One of the requirements for future generations of lithographic apparatuses is to increase a number of substrates of wafers that the lithographic apparatus is able to process in a certain time span, in other words to increase a speed or yield of the lithographic apparatus. Efforts are spent to increase a scanning of the substrate, improve accuracy to prevent incorrect illuminations of the substrate, etc. From this view point, the current bringing back of the closing disc to the holder at a low speed may be desirable.

SUMMARY

It is desirable to improve a speed of the lithographic apparatus.

According to an embodiment of the invention, there is provided a lithographic apparatus including a liquid supply system to supply an immersion liquid between a downstream lens of a projection system of the lithographic apparatus and a substrate, a closing element to close an underside of the liquid supply system thus preventing a leaking away of the immersion liquid from the liquid supply system when the substrate is removed from the underside of the liquid supply system, and an inductive sensor to measure a position of the closing element.

In another embodiment of the invention, there is provided a method to handle a closing element in a lithographic apparatus, the method including supplying by a liquid supply system an immersion liquid between a downstream lens of a projection system of the lithographic apparatus and a substrate; closing by the closing element an underside of the liquid supply system thus preventing a leaking away of the immersion liquid from the liquid supply system when the substrate is removed from the underside of the liquid supply system and measuring by an inductive sensor a position of the closing element.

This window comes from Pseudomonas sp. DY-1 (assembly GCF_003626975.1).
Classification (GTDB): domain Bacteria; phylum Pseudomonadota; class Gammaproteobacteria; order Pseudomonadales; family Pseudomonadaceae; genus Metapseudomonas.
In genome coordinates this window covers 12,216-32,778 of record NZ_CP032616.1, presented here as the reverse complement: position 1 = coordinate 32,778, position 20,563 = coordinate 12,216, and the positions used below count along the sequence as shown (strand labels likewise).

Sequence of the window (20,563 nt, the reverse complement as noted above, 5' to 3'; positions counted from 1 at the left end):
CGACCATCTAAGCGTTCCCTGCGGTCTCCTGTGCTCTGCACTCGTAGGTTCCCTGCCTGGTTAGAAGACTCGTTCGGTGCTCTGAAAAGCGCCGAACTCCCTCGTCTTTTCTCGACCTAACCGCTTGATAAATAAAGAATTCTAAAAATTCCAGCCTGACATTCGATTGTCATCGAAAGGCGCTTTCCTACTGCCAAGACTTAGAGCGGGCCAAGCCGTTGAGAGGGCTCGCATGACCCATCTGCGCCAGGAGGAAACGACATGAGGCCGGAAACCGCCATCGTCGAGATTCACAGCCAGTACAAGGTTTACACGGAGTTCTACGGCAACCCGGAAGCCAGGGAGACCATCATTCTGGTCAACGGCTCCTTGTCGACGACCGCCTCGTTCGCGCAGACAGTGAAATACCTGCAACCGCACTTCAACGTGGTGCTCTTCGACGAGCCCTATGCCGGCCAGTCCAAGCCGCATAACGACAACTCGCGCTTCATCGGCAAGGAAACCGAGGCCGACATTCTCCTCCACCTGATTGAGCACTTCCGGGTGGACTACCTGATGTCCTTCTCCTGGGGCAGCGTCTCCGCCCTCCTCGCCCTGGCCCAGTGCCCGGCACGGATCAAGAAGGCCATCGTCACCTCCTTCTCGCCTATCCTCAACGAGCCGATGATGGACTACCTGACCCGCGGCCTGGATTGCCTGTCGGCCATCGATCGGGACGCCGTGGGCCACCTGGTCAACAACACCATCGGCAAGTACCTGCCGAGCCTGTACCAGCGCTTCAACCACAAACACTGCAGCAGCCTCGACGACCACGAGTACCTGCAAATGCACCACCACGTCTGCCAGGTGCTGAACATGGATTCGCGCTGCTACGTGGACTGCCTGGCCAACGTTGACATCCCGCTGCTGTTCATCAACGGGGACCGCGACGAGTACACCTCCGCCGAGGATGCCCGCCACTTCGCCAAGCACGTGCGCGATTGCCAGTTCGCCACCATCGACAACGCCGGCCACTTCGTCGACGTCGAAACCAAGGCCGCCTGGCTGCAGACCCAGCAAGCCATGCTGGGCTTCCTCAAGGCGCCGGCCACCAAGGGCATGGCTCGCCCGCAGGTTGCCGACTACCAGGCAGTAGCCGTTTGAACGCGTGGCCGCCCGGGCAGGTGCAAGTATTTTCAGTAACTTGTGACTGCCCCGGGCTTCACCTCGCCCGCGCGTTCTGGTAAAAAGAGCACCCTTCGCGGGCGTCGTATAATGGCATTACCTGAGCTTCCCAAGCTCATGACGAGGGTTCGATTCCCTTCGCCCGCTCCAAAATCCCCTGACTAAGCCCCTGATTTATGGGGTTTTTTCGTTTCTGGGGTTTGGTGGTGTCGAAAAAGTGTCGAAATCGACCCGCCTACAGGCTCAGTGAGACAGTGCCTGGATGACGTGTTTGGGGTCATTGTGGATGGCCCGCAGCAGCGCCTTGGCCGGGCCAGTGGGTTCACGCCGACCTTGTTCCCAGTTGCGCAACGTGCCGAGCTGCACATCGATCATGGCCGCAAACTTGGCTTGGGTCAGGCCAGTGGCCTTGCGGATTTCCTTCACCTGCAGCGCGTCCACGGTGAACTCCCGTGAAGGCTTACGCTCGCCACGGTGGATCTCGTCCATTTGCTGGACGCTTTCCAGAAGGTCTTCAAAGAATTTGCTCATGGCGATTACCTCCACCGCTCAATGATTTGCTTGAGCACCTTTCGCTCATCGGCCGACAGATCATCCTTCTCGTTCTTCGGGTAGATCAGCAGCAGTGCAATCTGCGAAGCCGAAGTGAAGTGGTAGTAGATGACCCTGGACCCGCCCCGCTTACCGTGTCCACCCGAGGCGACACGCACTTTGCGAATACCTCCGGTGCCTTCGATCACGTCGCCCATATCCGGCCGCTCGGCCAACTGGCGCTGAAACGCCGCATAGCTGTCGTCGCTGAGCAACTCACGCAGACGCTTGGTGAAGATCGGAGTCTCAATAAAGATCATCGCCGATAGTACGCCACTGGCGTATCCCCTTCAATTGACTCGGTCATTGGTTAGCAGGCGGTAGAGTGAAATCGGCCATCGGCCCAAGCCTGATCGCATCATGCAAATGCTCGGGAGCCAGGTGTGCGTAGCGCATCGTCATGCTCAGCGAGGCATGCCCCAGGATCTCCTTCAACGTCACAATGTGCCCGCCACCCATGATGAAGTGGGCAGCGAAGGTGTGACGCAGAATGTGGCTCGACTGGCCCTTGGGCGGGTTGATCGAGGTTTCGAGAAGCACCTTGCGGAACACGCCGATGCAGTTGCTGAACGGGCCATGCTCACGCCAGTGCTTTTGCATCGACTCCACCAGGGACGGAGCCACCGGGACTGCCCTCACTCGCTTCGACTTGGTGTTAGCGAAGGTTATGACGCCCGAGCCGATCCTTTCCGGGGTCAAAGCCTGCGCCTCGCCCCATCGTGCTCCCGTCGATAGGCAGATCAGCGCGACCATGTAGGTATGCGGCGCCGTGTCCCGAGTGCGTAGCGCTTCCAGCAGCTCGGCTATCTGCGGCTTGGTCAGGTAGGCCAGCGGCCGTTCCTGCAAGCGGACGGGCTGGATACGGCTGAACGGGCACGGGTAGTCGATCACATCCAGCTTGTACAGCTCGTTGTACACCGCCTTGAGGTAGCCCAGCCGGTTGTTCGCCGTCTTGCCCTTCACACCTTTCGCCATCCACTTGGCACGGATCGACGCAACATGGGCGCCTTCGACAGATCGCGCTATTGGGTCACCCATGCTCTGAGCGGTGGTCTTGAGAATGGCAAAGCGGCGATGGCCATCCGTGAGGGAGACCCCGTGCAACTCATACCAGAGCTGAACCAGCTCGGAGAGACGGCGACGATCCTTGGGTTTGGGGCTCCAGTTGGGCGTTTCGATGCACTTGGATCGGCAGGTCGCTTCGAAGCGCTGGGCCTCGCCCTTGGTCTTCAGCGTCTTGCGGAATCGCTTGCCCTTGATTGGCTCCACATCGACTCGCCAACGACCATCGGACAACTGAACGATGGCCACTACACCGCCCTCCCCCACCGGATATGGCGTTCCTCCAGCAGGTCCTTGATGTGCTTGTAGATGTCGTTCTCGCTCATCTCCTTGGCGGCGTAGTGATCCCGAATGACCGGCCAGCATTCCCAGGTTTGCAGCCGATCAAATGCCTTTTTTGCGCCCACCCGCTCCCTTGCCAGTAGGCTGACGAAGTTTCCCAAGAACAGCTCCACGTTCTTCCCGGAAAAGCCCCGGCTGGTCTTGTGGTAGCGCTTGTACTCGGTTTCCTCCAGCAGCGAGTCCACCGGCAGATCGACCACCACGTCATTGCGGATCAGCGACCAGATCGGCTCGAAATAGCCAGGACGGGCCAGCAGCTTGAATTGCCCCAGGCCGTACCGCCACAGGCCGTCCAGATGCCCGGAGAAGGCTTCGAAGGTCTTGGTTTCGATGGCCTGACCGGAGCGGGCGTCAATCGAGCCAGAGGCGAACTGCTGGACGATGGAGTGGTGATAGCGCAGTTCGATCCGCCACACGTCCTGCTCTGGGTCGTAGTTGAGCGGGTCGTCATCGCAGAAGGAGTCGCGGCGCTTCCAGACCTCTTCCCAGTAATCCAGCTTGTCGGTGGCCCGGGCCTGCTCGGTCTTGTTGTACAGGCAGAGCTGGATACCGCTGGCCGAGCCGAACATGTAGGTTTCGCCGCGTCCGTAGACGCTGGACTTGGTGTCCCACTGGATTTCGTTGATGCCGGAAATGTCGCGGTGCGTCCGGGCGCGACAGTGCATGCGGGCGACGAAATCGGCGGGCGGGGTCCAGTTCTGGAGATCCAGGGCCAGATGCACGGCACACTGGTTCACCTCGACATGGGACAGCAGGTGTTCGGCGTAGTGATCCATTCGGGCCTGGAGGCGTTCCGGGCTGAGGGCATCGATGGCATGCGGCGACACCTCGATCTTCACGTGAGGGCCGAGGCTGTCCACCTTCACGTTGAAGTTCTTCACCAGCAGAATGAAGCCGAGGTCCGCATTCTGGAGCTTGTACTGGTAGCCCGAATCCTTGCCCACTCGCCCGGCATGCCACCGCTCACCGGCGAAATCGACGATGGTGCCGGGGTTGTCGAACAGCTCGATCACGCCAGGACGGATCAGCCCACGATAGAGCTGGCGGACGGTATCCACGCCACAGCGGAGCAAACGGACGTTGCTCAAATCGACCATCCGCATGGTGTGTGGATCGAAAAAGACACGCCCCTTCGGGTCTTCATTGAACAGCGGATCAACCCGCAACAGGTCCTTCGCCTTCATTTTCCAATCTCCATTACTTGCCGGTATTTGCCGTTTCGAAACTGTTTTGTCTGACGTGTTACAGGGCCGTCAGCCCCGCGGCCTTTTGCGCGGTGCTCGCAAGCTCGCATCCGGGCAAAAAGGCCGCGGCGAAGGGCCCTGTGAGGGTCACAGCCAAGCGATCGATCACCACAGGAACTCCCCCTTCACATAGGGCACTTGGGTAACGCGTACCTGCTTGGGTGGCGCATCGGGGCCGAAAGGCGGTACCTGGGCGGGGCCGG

BRIEF DESCRIPTION OF THE DRAWINGS

Embodiments of the invention will now be described, by way of example only, with reference to the accompanying schematic drawings in which corresponding reference symbols indicate corresponding parts, and in which:

FIG. 1 depicts a lithographic apparatus according to an embodiment of the invention;

FIG. 2 depicts a schematic view of a part of a lithographic apparatus according to an embodiment of the invention;

FIGS. 3 a and 3 b depict a partly cross sectional side-view and top view of a holder and a closing element of a lithographic apparatus according to an embodiment of the invention;

FIG. 4 depicts a graph of a readout of a sensor according to an aspect of the invention versus a position of the closing element; and

FIGS. 5 a-5 d depict step by step a handling of the closing element according to an embodiment of the invention.

DETAILED DESCRIPTION

FIG. 1 schematically depicts a lithographic apparatus according to one embodiment of the invention. The apparatus includes an illumination system (illuminator) IL configured to condition a radiation beam B (e.g. UV radiation or any other suitable radiation), a mask support structure (e.g. a mask table) MT constructed to support a patterning device (e.g. a mask) MA and connected to a first positioning device PM configured to accurately position the patterning device in accordance with certain parameters. The apparatus also includes a substrate table (e.g. a wafer table) WT or “substrate support” constructed to hold a substrate (e.g. a resist-coated wafer) W and connected to a second positioning device PW configured to accurately position the substrate in accordance with certain parameters. The apparatus further includes a projection system (e.g. a refractive projection lens system) PS configured to project a pattern imparted to the radiation beam B by patterning device MA onto a target portion C (e.g. including one or more dies) of the substrate W.

The illumination system may include various types of optical components, such as refractive, reflective, magnetic, electromagnetic, electrostatic or other types of optical components, or any combination thereof, for directing, shaping, or controlling radiation.